Get to the ROOTS

SLS and PCA believe it’s the responsibility of every coach to create a team culture in which Honoring the Game is paramount. We define culture as “the way WE do things HERE.”






At Summer League Swimming, we believe in the idea that Honoring the Game gets to the ROOTS of positive competition.

ROOTS is respect for

  • Rules
  • Opponents
  • Officials
  • Teammates


  • Self.

ROOTS lays a foundation for coaches, athletes, and parents to think beyond themselves.














The ROOTS of positive competition start with respect for Rules. Double-Goal Coaches want to win. But they want to win the game the way it is supposed to be played.

Refuse to Bend the Rules to Win:

  • Teach team members to respect the rules-even when it’s possible to cheat without getting caught. Everyone involved must uphold this standard.
  • Don’t try to get away with illegal behavior when officials are not looking.



The ROOTS of positive play continue with respect for Opponents.

We don’t get maximum enjoyment and value by beating up on a much weaker opponent. A worthy opponent, on the other hand, challenges us to do our best, and we should see this as a gift!



Competitors should take a “Fierce and Friendly” approach. Fierce means you swim as hard as you can within the rules. If you lose a race, give the winner a high five or a hug instead of snubbing them. Friendly means that you compete without demonizing the opponent.





The second O in ROOTS is respect for Officials. Officials are trained to enforce rules to keep sports from degenerating into chaos. They make mistakes—just like swimmers, parents, and coaches. But there’s no excuse for treating officials with disrespect when you disagree with a call.

How can a coach disagree with an official in a way that respects the official?

  1. Wait for a Break. Wait until a break in the action and then ask, “what did you see on that start?” This is non-confrontational and lets the official tell you what he or she saw.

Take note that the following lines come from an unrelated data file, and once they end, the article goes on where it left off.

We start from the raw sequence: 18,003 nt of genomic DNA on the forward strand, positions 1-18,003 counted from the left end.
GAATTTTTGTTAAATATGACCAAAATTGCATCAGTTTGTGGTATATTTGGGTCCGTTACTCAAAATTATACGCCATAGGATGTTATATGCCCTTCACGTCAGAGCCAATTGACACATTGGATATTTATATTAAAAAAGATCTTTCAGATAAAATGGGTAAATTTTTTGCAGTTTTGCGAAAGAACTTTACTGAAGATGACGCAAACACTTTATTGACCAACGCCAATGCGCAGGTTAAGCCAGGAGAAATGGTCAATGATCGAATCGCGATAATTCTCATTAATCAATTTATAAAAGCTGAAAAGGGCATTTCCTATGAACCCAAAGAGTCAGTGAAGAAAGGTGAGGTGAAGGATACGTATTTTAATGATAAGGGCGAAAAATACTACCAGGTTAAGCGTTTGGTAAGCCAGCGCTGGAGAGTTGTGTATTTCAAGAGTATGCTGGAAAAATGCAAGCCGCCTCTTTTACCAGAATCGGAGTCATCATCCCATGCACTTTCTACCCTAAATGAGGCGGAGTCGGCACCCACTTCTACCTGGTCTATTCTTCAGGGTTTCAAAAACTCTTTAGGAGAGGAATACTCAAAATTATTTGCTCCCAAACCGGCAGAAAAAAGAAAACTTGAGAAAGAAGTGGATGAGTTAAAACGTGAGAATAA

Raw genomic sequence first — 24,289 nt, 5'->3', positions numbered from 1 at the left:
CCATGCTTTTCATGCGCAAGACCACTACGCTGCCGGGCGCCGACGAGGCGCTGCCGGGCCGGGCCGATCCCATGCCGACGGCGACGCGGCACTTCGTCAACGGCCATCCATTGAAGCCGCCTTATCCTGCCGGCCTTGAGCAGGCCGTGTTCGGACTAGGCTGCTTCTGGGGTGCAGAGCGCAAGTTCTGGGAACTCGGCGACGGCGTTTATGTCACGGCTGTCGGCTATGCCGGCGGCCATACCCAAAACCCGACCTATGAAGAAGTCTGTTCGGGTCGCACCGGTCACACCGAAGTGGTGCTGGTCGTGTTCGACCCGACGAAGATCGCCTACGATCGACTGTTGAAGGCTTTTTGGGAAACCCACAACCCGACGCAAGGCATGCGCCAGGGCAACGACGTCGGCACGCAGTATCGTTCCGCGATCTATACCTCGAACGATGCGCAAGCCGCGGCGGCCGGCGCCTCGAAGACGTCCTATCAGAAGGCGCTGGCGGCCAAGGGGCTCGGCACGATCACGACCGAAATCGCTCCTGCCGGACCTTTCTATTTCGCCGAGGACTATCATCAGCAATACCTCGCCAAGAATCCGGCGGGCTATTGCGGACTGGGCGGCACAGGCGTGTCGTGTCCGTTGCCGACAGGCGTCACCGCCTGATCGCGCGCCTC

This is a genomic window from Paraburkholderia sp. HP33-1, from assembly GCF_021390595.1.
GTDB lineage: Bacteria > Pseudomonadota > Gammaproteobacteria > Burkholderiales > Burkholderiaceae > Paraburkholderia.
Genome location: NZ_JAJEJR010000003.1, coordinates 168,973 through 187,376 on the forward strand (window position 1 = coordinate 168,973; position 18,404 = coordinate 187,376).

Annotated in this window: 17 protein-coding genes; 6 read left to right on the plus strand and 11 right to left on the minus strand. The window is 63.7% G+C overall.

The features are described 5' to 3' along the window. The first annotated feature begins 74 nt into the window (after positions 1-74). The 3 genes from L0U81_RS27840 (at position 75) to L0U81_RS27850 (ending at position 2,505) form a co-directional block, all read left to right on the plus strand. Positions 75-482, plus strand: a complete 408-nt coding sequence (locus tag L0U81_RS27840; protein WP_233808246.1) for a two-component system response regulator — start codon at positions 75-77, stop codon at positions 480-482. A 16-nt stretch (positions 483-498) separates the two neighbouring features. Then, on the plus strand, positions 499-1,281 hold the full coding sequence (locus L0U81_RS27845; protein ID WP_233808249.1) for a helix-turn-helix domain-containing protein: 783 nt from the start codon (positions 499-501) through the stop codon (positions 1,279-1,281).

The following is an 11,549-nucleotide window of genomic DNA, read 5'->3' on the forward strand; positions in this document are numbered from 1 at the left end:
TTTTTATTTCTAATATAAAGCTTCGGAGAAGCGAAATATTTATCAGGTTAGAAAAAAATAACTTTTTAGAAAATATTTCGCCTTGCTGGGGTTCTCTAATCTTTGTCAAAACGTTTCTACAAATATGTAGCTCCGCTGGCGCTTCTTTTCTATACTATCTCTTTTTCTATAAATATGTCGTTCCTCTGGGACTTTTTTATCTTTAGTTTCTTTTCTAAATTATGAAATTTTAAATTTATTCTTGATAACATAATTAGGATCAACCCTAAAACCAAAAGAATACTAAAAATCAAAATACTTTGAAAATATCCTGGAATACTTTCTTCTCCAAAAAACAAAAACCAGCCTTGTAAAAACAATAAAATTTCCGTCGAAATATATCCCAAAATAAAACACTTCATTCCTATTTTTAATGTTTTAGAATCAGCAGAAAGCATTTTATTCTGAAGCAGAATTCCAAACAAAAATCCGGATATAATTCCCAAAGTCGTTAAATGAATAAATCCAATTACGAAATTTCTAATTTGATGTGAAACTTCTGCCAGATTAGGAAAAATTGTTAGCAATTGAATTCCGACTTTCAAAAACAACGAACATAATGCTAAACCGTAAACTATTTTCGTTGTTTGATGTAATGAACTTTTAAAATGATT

2. Use Positive Body Language. Make sure your tone and body language show respect for the official. Avoid shouting or angry gesturing.
  3. Don’t Fuel the Fire. If there’s any danger of inciting event attendees, a Double-Goal Coach will do nothing that might add fuel to the fire. Remember, players, parents, and attendees will mirror your actions!





The T in ROOTS stands for respect for Teammates.

To truly Honor the Game, swimmers and coaches must respect teammates.

Represent your team in a classy way in and out of the pool.


For most, it comes naturally to respect one’s teammates during practices and competitions. But this same attitude should carry over into the classroom and away from school as well. Remind your swimmers that their actions outside the pool reflect back on their teammates both positively and negatively.



The ROOTS of positive play also depend on respect for “Self.”

It can be tough to Honor the Game when your opponents do not. But we need to do so no matter what others do.

Tell your swimmers: “We’re going to live up to our standard. The way we compete won’t change despite others’ actions.”


Every coach’s goal should be to create a team culture in which Honoring the Game is paramount. Honoring the Game gets to the ROOTS of positive competition, and ROOTS stands for Rules, Opponents, Officials, Teammates, and Self.